Mr Howard’s successor, however, will face a big problem, which has hardly been resolved by the party’s success at the polls. All three main parties at Westminster are in trouble, and it is the same trouble. The problem is direction. Where does each go from here?

New Labour’s difficulty is most acute. As a Conservative I kept my mouth shut when commentators right across the ideological range, from the editorial columns of this newspaper to the rantings of the hard Left, solemly recommended that the electorate punish but not dismiss the Government. I kept my mouth shut because Tony Blair has been right all along: without a powerful mandate from the voters, his modernising project will stall. “Punishing” him with a sharply reduced majority has been a gift to the neanderthals among the Parliamentary Labour Party and the trade unions. A thin majority may paralyse a reforming government.

What hope now of pushing the logic of top-up fees further, as the Government should? What hope now of market-driven reforms to the NHS? As the economy turns down, where now will Labour whips find the parliamentary discipline to manage the cuts in spending that will be necessary?

I do not buy the idea, freshly-peddled as Friday dawned, that this could be the chance for Mr Blair to discover honesty in government and to relaunch his administration as a listening leadership. New Labour does not do candour, and Mr Blair will find humility when the hippopotamus finds grace. Why, not 30 seconds into his victory speech at Sedgefield, he was flattering himself with a new misleading statistic that had just popped into his mind. Not only had he won his seat (he told the adoring crowd) but he had also increased his majority! In truth he received nearly 2,000 fewer votes this time; the slightly widened gap between himself and his nearest challenger arose because votes against him were spread across more candidates. But there he goes again. The fellow’s incurable.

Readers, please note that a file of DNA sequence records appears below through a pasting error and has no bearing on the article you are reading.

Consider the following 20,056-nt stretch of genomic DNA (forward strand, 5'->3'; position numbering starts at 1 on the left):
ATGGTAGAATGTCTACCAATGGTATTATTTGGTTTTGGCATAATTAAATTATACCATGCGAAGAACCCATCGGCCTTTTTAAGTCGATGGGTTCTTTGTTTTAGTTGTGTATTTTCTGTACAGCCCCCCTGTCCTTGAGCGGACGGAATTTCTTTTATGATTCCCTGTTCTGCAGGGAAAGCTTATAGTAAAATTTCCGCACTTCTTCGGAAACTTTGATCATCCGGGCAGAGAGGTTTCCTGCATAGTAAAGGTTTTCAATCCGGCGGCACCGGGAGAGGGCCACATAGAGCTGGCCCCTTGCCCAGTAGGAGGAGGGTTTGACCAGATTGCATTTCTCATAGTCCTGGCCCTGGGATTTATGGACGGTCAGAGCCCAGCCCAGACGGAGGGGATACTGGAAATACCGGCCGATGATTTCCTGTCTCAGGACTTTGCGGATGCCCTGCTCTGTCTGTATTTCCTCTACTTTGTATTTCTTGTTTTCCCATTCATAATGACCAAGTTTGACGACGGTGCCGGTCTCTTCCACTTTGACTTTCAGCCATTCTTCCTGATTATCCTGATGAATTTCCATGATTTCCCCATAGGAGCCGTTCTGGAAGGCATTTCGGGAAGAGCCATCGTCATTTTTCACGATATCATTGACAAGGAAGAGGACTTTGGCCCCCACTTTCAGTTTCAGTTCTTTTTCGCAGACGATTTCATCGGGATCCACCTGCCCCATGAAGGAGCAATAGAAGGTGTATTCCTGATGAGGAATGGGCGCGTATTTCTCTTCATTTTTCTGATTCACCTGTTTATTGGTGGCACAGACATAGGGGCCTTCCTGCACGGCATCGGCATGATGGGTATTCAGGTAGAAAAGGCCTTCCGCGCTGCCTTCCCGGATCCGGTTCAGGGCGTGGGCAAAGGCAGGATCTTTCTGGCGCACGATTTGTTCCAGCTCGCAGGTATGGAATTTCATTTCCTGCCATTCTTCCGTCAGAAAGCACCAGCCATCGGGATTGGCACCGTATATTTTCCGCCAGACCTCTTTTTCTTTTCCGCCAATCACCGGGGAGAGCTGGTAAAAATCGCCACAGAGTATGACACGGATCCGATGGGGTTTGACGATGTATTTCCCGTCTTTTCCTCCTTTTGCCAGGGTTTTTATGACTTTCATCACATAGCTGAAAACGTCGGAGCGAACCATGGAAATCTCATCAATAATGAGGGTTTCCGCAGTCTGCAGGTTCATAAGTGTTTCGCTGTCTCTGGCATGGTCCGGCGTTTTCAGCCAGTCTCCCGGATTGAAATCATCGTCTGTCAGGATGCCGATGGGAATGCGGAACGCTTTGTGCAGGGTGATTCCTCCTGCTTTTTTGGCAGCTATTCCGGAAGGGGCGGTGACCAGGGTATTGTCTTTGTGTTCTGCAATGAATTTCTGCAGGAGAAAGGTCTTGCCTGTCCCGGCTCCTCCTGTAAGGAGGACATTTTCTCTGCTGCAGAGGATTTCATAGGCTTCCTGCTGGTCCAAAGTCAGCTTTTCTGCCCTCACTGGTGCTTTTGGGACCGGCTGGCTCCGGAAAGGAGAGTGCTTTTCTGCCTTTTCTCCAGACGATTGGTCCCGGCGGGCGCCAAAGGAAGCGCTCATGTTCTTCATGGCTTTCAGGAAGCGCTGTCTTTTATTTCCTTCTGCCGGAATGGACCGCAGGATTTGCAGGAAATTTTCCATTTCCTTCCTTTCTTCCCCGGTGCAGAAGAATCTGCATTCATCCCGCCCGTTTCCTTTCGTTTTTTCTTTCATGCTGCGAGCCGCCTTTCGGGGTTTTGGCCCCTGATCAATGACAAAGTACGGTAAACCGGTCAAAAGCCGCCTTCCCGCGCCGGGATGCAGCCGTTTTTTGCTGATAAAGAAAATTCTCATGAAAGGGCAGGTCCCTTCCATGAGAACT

Or maybe the word is “chronic”, because I begin to doubt my confidence that he must quit soon. How hard do the claims of his successor press upon him if the domestic economy of which (Gordon Brown claims) our Chancellor is the architect, goes into reverse? How many times do we need to replay the tape of Mr Brown growling “no return to Tory boom and bust!” before the urgency of promoting him begins to fade?

Liberal Democrats, meanwhile, are being lured by their own (rather thin) winnings into a trap. After Thursday night it is clear where the Lib Dem advance is meeting least resistance: in Labour heartland territory in the cities of the North — witness some astonishing advances in Leeds and Tyneside. Failing to win over Tories, they are winning over disaffected Labour supporters: non-Tories no longer willing to be clients of the Labour Party. Upwardly and rightwardly mobile new Labour is losing support in its ancient serfdoms, and Charles Kennedy is finding new friends there.

The logic invites the third party to move into the vacuum created on Labour’s left. The logic is a snare.